A western style ‘occupy’ movement which started on Monday to protest against the removal of Gezi Park in Istanbul (one of the last green spaces in the city centre) for the construction of a controversial shopping centre has quickly escalated into a widespread mobilisation against the government of the Justice and Development Party (AKP) of PM Recep Tayyip Erdogan.
The police were trying to make the protesters leave the site from the beginning of the sit-in, but on Friday, the situation got violent as police started to use brutal force – teargas, pepper spray and water cannons were used in an attempt to ‘encourage’ people to leave. Dozens of people, including bystanders, were injured. At an early press conference, the organisers of the protest announced that 13 people had to be taken to the hospital with brain trauma and also, that one died of heart failure – information which has not been confirmed, but which caused alarm nonetheless.
Rather than disappearing, the protest grew and has spread noticeably – also to other cities in Turkey. It has been reported that some 40,000 protestors have taken to the streets of Istanbul. Ever since the security forces intervention started, the main commercial district looks like a war zone. All means of transportation have been shut down to prevent people from joining the demonstrations, but thousands of people have crossed the bridge from the Asian to the European side on foot, to join the protesting groups.
There are some notable victims who had to be hospitalised with traumatic injuries, such as a pro-Kurdish MP, a prominent journalist, as well as the president of a search and rescue NGO. And hundreds of people in the area are having respiratory problems due to the use of tear gas and pepper spray.
It is now a protest movement of all opposition groups, from the extreme left to the extreme right.
The three parliamentary opposition parties CHP (social democrats), MHP (nationalist) and BDP (Kurdish) have joined the protest. Meanwhile, there are 80 NGOs that have joined the demonstrations, claiming that ‘it’s not about a park, it’s about the future of Turkey’ – whether it goes in the direction of what the Turkish PM Regep Tayip Erdogan calls ‘modern Islam’, or in the direction of a free, secular society where civil liberties are safeguarded.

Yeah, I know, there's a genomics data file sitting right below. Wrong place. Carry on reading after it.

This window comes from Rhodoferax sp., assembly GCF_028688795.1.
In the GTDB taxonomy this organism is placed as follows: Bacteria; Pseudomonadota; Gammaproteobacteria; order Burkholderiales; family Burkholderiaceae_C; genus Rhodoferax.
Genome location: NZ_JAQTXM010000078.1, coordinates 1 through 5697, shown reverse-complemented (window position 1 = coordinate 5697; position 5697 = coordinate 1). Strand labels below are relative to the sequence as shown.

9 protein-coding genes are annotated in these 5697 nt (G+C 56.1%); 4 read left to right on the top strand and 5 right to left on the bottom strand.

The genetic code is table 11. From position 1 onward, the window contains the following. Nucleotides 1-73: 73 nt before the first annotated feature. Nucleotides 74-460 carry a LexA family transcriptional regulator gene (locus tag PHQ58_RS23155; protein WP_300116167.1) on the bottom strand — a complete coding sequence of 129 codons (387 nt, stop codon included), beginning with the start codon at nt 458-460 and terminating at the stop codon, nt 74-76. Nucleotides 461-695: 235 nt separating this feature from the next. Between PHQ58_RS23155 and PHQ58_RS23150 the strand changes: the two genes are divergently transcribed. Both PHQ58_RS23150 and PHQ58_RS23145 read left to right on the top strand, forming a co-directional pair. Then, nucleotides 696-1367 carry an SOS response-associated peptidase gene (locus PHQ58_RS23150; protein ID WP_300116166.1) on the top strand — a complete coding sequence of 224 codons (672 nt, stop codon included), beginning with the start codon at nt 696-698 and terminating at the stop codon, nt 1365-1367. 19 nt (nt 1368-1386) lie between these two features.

Indeed, due to the size of the protests, and the speed with which they have grown, they are seen as manifestation of built up anger. The Turkish police have used heavy-handed tactics to break up other large protests – a May Day manifestation, protests against the government’s stance on the conflict in Syria, protests about the recent tightening of restrictions on the sale of alcohol and the construction of a controversial third bridge across the Bosporus Strait, which would damage the forest areas outside Istanbul.
There has been very limited coverage of these protests in the Turkish media. While the streets of Istanbul were turning into a battleground, TV channels were showing cooking programmes and beauty pageants. As with the recent car bombs near the Syrian border, this news ‘blackout’ seems to be the government’s method of keeping things in the dark, in order to stop them from growing. It is incredible to see such attempts despite the known power of social media, especially in the aftermath of the Arab Spring. As there are only a few local TV channels that attempt to portray the events, the main source of related news is social media, amateur video footages and foreign TV.
In summary, the government has been trying to use police force, media censorship and the blocking of transportation to stop the protests, instead of dialogue. This has had the opposite effect than intended, by giving more fuel to the flame of the opposition, who are organising over social media and walking their way to protest areas from all over Istanbul in large numbers.
PM Erdogan and the interior minister have mostly defended the crackdown, claiming that officers have been carrying out their duties against the illegal occupation of Gezi Park, and they describe protesters as extremists. Erdogan refuses to take a step back, and says that the police will continue to show their presence. In his speech at an exporters’ conference he attended today – having not changed his agenda in spite of current events – he mentioned he did not see any legitimacy in the protests, and his argument was that many projects he has succeeded with were opposed at first, but are now major sources of public good. Even if this could be the case with the current large scale construction plans he has for Istanbul, it is sad to see that he is still not taking any responsibility for the mass violence, and is not taking any steps to calm the situation.
These happenings will, surely, be used by those opposing Turkey’s potential EU accession, pointing out the unpreparedness of a country in which civil liberties are not respected. But the story is a little more complex: judging by the size of the demonstrations and the solidarity shown during them, there is clearly a growing active and politically aware civil society, which is tired of human rights abuses and infringements on their civil liberties, which is in line with the ideals that the EU claims to have.
An amateur video posted on Saturday, 1 May: